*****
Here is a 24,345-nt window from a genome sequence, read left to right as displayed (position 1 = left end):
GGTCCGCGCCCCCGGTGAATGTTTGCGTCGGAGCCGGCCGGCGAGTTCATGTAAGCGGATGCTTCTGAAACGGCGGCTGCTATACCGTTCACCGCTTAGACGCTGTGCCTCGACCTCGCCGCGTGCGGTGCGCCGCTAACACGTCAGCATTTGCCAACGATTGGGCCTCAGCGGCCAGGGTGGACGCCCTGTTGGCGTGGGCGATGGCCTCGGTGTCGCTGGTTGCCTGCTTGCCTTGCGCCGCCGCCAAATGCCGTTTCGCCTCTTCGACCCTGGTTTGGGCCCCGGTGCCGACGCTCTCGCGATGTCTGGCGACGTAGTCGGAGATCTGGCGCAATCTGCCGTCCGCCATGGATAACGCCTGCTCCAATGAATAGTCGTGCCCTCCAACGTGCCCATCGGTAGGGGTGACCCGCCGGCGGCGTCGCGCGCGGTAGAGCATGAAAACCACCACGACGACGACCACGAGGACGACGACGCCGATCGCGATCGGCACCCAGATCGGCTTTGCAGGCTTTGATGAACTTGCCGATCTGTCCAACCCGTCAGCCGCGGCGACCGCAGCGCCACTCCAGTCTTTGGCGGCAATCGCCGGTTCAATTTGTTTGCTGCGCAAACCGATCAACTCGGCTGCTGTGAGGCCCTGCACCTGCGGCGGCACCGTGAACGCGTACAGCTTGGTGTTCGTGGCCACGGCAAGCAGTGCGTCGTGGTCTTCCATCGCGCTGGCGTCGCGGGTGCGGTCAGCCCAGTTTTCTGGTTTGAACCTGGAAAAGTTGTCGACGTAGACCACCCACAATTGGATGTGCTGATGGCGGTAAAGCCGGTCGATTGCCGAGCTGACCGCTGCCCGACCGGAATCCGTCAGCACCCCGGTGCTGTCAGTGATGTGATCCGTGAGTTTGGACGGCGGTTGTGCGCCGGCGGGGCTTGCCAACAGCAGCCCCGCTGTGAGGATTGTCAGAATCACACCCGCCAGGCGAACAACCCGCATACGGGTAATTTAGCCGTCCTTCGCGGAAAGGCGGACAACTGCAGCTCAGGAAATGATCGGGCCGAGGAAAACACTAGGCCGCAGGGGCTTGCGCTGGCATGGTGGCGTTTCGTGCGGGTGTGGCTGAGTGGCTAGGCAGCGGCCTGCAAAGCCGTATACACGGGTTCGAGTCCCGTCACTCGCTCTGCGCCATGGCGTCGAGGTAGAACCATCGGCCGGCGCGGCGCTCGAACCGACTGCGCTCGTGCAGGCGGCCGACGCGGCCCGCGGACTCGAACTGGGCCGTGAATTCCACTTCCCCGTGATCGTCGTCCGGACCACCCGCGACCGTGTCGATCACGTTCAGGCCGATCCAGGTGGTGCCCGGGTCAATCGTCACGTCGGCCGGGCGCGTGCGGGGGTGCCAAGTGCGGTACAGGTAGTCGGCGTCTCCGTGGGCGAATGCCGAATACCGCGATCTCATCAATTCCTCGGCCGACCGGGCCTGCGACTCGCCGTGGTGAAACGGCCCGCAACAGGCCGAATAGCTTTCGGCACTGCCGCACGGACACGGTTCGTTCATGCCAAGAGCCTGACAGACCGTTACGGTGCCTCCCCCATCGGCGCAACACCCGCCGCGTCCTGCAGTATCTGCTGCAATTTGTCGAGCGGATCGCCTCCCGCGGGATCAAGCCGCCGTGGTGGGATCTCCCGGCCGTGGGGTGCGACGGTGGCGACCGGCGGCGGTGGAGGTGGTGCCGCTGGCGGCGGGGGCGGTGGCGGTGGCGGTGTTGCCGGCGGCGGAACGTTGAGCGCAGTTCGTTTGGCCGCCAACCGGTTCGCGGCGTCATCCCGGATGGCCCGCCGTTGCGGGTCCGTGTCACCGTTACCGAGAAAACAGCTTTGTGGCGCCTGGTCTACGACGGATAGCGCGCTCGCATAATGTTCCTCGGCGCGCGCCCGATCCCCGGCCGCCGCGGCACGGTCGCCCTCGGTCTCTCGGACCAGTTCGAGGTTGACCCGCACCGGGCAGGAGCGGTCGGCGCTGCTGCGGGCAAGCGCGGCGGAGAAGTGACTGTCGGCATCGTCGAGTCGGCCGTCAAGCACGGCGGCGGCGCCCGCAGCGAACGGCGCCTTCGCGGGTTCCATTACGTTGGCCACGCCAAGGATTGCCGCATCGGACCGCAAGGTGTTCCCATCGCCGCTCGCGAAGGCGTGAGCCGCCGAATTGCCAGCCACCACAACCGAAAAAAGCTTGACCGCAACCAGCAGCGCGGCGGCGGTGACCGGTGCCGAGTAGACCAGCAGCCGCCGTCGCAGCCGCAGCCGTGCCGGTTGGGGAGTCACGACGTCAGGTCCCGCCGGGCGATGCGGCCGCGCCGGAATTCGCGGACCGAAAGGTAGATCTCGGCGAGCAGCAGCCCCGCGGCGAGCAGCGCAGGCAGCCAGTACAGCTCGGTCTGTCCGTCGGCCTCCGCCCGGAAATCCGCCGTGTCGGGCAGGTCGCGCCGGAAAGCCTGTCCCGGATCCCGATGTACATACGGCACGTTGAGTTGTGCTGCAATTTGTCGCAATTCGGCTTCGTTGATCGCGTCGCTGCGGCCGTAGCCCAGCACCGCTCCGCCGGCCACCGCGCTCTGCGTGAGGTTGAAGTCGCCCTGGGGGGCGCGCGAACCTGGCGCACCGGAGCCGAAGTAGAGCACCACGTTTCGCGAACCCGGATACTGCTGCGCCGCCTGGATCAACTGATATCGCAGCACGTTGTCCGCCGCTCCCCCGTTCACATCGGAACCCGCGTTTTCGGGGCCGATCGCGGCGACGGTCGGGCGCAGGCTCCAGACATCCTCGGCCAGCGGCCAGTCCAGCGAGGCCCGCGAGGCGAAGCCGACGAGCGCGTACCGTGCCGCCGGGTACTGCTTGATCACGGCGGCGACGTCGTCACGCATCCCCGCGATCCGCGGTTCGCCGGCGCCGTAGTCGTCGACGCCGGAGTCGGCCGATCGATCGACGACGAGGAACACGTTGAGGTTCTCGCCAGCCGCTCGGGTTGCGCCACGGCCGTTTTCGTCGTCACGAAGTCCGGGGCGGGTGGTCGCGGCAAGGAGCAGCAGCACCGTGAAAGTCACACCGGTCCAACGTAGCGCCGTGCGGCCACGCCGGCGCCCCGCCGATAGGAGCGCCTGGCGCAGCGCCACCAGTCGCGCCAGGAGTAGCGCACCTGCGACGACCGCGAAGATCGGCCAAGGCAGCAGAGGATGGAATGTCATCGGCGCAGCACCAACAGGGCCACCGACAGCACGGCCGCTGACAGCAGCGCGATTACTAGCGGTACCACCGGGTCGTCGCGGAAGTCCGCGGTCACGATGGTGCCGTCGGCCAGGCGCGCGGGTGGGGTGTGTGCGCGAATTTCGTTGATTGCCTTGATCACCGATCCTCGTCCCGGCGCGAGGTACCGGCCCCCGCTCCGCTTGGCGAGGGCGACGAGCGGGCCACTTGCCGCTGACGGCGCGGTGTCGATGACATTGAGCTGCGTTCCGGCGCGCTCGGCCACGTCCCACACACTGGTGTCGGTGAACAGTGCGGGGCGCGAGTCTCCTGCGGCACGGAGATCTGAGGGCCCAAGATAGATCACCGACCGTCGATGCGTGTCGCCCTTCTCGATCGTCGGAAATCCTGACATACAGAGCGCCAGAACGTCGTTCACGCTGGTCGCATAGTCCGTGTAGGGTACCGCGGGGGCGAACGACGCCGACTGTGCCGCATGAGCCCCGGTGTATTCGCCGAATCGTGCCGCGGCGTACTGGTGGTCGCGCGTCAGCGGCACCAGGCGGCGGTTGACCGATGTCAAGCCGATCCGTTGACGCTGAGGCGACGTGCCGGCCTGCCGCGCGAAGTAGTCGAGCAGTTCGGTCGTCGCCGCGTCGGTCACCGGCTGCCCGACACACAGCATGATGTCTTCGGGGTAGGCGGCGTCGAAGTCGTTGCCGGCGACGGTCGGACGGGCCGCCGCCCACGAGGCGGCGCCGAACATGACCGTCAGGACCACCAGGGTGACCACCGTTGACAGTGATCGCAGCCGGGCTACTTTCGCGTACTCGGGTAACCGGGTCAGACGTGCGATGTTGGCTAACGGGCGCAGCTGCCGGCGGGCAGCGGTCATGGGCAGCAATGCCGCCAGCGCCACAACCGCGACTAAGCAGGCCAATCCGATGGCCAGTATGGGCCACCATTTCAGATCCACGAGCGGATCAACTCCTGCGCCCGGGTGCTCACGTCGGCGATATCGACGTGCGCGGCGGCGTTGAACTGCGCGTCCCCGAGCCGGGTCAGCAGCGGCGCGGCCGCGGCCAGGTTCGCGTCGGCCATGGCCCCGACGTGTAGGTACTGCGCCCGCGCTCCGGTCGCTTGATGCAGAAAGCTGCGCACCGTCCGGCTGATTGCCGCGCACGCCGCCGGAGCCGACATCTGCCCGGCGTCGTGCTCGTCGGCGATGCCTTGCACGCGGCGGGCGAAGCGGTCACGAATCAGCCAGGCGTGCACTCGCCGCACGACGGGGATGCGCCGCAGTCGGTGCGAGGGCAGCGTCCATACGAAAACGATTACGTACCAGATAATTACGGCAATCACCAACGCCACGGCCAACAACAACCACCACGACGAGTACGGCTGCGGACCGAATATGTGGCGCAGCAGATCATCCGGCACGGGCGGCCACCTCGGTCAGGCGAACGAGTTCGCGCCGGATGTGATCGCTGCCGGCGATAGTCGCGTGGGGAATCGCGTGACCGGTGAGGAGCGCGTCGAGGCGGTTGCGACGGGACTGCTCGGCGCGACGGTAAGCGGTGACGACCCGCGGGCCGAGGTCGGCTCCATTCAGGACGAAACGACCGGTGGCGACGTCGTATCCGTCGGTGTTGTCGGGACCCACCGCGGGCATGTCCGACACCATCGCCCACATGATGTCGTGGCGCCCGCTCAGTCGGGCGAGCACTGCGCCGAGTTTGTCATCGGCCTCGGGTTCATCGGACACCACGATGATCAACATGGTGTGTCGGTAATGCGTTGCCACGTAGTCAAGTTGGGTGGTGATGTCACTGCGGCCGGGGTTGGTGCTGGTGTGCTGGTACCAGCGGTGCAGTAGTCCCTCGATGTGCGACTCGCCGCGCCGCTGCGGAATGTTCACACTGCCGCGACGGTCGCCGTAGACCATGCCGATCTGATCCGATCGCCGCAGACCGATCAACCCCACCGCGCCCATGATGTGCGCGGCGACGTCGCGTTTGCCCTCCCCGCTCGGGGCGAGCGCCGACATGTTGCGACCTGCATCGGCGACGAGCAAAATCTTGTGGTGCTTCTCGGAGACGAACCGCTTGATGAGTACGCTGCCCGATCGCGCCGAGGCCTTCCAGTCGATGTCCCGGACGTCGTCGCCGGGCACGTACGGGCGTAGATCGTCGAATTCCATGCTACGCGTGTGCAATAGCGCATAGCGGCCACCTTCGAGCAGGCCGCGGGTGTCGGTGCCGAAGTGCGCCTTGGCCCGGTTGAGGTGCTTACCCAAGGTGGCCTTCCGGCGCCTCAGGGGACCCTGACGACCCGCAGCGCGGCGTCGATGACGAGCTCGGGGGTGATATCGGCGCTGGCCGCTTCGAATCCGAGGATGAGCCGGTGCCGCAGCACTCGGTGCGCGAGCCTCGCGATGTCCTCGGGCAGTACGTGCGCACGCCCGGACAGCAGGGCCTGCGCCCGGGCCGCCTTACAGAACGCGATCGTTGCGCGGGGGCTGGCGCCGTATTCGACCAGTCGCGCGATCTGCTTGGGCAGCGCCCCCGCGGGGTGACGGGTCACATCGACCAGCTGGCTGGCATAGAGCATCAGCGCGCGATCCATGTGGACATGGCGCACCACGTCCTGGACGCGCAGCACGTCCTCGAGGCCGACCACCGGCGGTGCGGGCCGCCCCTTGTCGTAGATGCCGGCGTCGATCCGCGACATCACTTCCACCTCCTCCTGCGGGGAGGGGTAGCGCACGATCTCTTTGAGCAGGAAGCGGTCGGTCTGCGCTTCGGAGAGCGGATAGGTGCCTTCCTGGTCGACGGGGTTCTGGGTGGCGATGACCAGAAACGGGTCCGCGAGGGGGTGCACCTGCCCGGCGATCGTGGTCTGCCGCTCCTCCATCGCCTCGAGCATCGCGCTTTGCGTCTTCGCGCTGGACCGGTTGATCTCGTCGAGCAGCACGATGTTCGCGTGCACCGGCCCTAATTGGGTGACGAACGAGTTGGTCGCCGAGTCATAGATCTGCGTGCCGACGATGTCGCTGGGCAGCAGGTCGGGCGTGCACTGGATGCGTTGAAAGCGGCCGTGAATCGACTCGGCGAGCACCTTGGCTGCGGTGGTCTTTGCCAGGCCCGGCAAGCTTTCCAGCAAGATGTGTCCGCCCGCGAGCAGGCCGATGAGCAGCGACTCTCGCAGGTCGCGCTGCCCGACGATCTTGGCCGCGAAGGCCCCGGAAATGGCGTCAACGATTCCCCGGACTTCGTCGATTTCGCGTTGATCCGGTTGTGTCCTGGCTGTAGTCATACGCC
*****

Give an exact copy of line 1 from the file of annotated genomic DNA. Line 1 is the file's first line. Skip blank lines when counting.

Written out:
Here is a 24,345-nt window from a genome sequence, read left to right as displayed (position 1 = left end):